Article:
What are the main challenges organizations face with data security during mass layoffs and the onboarding of new employees? How can companies address these challenges to maintain a secure environment?

A solid cybersecurity and data protection training program when onboarding new employees is a must. Ideally, user education happens with regular updates, reminders, and verification of their knowledge. The application of best practices over the course of their employment can be supplemented with just-in-time coaching, which helps ensure users know if they are violating a corporate policy.

The challenges that organizations face with data security during layoffs and regular employee turnover are very much the same. The main challenges are around how to track data movement at scale when employees are not all in the same building, and everyone is using cloud applications. In our research, we have been able to find data security breaches in real environments using the following methods, which we strongly recommend for every organization:

  • Application Instance labels: The data lake containing the events being tracked for internal employees should be enriched with application instance labels. This means that data showing someone interacting with files hosted by Google Drive is meaningless until you can see that they downloaded from the Google Drive instance, and uploaded to a Google Drive instance.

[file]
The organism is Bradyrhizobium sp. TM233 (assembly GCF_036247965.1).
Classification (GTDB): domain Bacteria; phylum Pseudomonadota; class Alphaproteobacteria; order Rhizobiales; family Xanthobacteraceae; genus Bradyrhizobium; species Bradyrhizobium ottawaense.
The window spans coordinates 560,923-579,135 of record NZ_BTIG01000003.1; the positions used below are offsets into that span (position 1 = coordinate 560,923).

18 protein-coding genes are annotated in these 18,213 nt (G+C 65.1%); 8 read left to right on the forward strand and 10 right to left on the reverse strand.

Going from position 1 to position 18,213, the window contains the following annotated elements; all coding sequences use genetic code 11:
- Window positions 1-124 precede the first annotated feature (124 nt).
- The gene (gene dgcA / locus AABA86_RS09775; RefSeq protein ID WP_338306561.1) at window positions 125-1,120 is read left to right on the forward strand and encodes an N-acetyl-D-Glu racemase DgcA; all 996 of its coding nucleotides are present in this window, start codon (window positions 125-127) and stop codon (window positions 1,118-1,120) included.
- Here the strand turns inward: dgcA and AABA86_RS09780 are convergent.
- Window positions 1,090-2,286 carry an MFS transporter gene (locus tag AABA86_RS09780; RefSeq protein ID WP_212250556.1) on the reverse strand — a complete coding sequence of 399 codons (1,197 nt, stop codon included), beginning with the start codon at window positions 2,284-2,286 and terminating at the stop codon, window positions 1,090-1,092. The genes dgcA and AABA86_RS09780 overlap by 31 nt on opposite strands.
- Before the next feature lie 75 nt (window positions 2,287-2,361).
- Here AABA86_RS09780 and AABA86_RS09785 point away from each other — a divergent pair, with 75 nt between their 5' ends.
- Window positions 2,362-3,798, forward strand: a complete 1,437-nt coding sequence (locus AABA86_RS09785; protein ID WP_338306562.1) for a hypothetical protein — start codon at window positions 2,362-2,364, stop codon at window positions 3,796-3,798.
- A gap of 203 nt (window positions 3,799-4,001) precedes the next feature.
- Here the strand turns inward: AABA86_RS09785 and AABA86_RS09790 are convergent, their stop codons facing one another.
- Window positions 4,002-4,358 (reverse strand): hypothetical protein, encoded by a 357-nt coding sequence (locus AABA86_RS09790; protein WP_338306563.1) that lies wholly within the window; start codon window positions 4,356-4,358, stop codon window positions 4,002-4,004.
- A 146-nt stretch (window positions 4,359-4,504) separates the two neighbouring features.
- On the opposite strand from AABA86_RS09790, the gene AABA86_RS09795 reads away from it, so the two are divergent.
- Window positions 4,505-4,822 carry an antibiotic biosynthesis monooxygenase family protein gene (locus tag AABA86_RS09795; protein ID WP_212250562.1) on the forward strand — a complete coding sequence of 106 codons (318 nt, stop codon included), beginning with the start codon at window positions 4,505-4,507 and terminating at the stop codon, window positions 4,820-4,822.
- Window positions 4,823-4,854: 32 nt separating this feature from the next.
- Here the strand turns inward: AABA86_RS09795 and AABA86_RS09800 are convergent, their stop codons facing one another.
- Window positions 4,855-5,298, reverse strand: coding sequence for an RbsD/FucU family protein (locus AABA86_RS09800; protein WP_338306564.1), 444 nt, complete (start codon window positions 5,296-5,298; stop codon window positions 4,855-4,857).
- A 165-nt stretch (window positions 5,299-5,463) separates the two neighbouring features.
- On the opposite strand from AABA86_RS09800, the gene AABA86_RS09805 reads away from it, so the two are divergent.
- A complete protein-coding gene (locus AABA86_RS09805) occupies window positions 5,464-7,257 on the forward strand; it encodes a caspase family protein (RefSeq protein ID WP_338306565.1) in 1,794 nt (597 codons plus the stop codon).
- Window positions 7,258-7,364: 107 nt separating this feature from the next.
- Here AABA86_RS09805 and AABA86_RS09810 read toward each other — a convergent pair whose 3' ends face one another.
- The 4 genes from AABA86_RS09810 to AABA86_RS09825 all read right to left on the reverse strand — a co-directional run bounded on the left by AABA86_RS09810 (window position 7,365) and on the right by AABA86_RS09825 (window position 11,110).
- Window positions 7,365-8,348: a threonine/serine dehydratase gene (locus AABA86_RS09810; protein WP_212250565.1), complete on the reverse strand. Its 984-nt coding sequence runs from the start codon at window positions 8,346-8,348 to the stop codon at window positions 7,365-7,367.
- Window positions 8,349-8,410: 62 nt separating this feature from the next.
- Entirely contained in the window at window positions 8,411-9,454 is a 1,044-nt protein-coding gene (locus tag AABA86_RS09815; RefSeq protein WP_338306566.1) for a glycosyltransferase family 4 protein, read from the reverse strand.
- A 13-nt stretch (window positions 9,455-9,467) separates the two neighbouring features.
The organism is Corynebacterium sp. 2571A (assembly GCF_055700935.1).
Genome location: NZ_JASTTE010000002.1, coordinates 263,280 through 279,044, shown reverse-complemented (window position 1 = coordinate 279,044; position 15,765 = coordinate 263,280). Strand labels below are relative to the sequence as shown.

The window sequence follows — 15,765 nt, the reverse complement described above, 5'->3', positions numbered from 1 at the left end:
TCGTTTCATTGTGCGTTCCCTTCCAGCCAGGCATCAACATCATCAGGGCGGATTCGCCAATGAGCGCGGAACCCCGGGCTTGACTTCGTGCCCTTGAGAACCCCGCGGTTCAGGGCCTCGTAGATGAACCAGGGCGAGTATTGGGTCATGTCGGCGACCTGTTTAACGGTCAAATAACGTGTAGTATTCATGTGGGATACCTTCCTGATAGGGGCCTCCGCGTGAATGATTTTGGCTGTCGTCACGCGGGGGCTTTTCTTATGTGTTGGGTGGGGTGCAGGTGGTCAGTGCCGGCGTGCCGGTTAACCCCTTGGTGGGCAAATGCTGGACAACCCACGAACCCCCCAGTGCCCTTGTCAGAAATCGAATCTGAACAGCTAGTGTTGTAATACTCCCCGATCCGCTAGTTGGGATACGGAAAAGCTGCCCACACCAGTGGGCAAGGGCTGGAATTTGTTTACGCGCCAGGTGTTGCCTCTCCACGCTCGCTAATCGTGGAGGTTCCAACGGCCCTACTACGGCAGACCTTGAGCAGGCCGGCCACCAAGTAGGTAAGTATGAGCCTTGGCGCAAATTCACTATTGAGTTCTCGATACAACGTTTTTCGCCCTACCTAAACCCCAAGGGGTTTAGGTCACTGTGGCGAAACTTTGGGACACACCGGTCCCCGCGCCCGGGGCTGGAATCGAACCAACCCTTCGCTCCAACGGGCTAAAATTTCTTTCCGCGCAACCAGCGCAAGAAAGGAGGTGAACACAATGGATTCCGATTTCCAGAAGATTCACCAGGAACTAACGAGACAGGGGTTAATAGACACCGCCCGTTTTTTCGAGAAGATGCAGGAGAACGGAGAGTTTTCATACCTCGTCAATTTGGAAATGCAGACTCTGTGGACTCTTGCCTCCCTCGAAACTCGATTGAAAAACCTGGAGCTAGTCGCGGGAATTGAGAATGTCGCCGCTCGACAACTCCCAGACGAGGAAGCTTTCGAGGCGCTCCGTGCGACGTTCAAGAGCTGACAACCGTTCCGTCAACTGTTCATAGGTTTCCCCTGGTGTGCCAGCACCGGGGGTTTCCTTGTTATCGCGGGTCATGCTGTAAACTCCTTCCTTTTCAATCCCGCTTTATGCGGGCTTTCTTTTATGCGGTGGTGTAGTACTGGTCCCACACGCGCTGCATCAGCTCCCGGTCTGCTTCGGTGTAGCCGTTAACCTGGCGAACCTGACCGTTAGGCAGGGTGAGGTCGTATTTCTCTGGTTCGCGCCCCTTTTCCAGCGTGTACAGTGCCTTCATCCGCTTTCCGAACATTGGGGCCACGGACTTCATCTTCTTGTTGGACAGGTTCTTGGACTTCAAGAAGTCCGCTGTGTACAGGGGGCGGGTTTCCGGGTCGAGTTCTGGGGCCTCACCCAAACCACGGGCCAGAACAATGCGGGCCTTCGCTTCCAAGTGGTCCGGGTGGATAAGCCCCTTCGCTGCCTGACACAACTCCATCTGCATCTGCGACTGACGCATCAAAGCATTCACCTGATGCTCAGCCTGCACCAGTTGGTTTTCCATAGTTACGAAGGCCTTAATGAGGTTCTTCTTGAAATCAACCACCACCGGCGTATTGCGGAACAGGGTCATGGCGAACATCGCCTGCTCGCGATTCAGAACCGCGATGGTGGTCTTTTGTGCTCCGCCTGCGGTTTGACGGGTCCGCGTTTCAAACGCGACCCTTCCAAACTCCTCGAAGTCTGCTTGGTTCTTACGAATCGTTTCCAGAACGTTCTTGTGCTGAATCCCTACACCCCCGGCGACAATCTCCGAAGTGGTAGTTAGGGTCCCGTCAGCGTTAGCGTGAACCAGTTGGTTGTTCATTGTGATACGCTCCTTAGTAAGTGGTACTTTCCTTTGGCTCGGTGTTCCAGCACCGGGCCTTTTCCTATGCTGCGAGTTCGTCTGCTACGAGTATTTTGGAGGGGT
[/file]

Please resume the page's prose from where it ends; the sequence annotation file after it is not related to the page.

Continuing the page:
• Data sensitivity labels: Whether through Data Loss Prevention (DLP) products, or some other labeling method, the company must maintain accurate labels to show which files contain sensitive data.
  • User and Entity Behavior Analytics (UEBA): A UEBA product should show spikes in data being moved and other strange behavior. This is most effective when it leverages the two components mentioned above, so the security team can see that someone has started uploading lots of sensitive data to their personal cloud applications.

How can organizations create a security-conscious culture that minimizes the risks associated with employee departures, particularly during the Great Resignation? What role does employee training and awareness play in this process?

Data security teams should strike a balance between reliance on the latest technology, and old-fashioned training and communication. Ultimately organizations should be making cybersecurity and data protection everyone’s responsibility because relying solely on security and IT teams to police behaviors is both negatively received and limited in efficacy.

The executive team, department leaders, or managers have an equal responsibility in instilling that culture, helping with spreading knowledge and best practices.